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Welcome to the foreign and international law links guide maintained by the James E. Faust Law Library at the University of Utah. Here you will find links to online legal research resources for foreign and international law. Additional online legal research resources may be found on our other links guides:
Please let us know if you have question or a suggestion for improving this guide!
One question often asked by students is what is the difference between foreign law and international law? The difference is:
Foreign Law: The law of that jurisdiction as it applies to that those within that jurisdiction, and created by that jurisdiction. Example: The law of France as it applies to French citizens and visitors to France.
International Law: The law between two jurisdictions. Based upon a number of sources including treaties, United Nations Resolutions, and historic precedent. Example: The law used to resolve a dispute between France and Spain.
Some resources are only available on-site within one of the University libraries. These resources are designated with an appropriate icon. Students, faculty, and staff of the University of Utah can access these resources in our library or by using the off-campus access link.
If you are not a student, staff or faculty member of the University of Utah, you must use one of our computers within our library or the Marriott Library. See the resource key located on each page for additional information.
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A reference librarian is generally available between 9:00 a.m. and 5:00 p.m., Monday through Friday.
Did you know there are many free international law research guides available online?
If you need help getting started with an international or foreign legal research issue, try browsing one of the guides linked on the right.
Did you know the United Nations Treaty Collection is available online?
The U.N. Treaty Collection is one of the most comprehensive collections of treaties between nations and it's all available for free from the United Nations webstie. Select the link on the right to explore this valuable resource.
Public international law governs the relationships among and between nations. Private international law deals with private relationships across national borders. Private international law is also called conflict of laws in the US.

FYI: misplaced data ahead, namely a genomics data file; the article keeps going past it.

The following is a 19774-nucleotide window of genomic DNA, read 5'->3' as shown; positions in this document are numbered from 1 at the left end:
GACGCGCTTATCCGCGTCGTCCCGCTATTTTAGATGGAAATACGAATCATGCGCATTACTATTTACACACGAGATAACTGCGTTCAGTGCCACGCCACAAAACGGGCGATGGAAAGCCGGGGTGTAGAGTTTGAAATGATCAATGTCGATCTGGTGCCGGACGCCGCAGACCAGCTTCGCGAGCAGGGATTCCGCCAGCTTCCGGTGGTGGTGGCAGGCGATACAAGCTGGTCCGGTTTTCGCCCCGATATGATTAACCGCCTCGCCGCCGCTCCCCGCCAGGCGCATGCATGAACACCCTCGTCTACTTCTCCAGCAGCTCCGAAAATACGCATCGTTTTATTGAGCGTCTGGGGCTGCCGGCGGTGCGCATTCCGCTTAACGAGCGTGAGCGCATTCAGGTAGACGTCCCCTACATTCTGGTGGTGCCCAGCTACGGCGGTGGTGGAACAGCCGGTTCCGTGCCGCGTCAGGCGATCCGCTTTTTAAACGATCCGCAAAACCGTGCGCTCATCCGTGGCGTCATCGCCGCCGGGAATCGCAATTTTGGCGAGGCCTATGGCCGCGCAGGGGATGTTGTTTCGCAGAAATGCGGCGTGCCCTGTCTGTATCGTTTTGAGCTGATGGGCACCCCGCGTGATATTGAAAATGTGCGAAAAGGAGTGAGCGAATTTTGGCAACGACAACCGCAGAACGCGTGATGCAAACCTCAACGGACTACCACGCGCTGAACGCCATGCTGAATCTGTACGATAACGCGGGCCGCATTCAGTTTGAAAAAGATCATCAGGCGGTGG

Private international law deals with private relationships across national borders. This is also called conflict of laws in the US. Examples of private international law topics include family law matters, recognition of judgment, torts, contracts, etc.
“Private international law is the body of conventions, model laws, national laws, legal guides, and other documents and instruments that regulate private relationships across national borders. Private international law has a dualistic character, balancing international consensus with domestic recognition and implementation, as well as balancing sovereign actions with those of the private sector. United States domestic law’s nearest equivalent to private international law would be interstate “conflict of laws” or “choice of laws.””
Don Ford, Private International Law, ASIL e-RG Electronic Resource Guide, https://www.asil.org/sites/default/files/ERG_PRIVATE_INT.pdf
Remember to look at other tabs in this guide for additional options to expand your research.
Did you know HeinOnline maintains a collection of constitutions from nations around the world?
Not only does the collection include constitutions from every nation around the world in it's original language, but it also has many English translations of national constitutions.
Foreign Law is the law of a jurisdiction as it applies to those within that jurisdiction. It is enacted by that jurisdiction's legislative body. Below are links to online resources for the law of foreign jurisdictions.
Did you know the S.J. Quinney Law Library maintains a digital collection of Iraqi primary law?
As part of the Global Justice Project: Iraq, the library has gathered together a collection of primary law and legislative resources for the nation of Iraq. The Project was funded by two grants from the U.S. Department of State. Follow the link below for the Iraq - Global Justice Project to see the resources or learn more about the project.